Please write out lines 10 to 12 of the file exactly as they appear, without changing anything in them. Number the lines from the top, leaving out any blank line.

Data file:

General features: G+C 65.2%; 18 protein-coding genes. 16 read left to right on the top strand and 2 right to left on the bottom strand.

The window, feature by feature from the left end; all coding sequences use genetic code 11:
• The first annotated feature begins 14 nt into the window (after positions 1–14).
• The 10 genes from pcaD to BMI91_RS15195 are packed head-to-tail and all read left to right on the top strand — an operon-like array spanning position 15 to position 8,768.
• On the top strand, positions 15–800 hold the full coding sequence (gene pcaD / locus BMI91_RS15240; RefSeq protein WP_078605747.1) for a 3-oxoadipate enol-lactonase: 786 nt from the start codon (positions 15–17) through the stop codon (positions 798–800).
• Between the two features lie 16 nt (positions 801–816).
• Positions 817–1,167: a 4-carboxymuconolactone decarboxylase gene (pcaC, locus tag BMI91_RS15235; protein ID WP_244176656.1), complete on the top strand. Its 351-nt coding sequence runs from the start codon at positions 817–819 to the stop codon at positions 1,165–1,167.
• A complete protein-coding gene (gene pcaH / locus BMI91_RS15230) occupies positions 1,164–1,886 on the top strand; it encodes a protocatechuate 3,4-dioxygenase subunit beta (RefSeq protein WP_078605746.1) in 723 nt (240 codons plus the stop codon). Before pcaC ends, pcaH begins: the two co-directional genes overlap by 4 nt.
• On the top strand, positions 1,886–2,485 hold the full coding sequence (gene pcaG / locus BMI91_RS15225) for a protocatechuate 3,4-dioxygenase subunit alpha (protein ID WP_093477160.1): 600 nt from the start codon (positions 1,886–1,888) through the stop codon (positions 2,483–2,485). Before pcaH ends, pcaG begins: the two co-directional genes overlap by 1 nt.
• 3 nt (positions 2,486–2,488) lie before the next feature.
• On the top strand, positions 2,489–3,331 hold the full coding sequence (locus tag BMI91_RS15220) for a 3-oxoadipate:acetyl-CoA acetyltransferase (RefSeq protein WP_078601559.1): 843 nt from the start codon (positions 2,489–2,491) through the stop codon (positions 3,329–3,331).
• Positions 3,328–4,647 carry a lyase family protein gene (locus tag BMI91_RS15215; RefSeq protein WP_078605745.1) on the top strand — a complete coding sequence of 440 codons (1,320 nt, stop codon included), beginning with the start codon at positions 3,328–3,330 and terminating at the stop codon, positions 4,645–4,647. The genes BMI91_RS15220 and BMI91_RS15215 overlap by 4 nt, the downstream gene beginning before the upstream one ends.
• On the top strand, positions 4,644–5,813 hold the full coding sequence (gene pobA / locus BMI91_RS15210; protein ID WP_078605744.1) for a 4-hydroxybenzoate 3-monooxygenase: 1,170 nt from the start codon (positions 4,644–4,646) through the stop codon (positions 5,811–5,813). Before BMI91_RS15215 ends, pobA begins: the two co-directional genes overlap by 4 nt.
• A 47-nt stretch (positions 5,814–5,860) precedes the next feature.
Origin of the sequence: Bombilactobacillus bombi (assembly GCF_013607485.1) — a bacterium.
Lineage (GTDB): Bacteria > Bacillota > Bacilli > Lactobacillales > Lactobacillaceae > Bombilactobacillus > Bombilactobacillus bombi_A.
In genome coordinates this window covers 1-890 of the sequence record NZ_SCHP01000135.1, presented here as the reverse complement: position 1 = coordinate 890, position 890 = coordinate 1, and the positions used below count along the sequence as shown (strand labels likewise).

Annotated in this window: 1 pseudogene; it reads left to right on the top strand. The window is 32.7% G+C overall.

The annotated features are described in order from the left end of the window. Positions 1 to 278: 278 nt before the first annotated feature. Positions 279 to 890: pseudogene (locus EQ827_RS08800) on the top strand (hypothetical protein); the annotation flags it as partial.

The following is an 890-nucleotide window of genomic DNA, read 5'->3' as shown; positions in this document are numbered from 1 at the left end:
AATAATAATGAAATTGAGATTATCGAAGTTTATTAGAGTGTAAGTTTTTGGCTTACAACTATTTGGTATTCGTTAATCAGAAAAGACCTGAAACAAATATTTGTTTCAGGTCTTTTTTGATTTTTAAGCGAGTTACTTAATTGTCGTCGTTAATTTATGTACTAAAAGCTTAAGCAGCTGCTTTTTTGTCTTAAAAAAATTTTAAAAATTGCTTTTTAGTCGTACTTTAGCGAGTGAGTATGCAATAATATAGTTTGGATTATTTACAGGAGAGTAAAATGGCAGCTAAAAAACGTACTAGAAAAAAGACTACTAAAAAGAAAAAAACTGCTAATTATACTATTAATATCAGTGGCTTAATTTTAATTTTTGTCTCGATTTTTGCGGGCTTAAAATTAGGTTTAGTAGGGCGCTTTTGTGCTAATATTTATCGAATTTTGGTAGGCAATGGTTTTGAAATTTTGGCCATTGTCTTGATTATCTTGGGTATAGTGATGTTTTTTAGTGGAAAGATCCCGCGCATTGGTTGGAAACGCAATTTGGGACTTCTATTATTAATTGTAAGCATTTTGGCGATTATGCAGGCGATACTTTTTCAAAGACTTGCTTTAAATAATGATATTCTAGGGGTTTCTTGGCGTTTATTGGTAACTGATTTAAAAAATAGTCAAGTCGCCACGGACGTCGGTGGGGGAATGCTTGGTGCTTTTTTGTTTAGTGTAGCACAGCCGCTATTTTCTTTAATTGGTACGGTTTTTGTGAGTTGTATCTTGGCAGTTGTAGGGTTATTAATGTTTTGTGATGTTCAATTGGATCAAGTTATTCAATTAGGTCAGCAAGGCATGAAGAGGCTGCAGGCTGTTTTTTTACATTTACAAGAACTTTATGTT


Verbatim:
• 3 nt (positions 2,486–2,488) lie before the next feature.
• On the top strand, positions 2,489–3,331 hold the full coding sequence (locus tag BMI91_RS15220) for a 3-oxoadipate:acetyl-CoA acetyltransferase (RefSeq protein WP_078601559.1): 843 nt from the start codon (positions 2,489–2,491) through the stop codon (positions 3,329–3,331).
• Positions 3,328–4,647 carry a lyase family protein gene (locus tag BMI91_RS15215; RefSeq protein WP_078605745.1) on the top strand — a complete coding sequence of 440 codons (1,320 nt, stop codon included), beginning with the start codon at positions 3,328–3,330 and terminating at the stop codon, positions 4,645–4,647. The genes BMI91_RS15220 and BMI91_RS15215 overlap by 4 nt, the downstream gene beginning before the upstream one ends.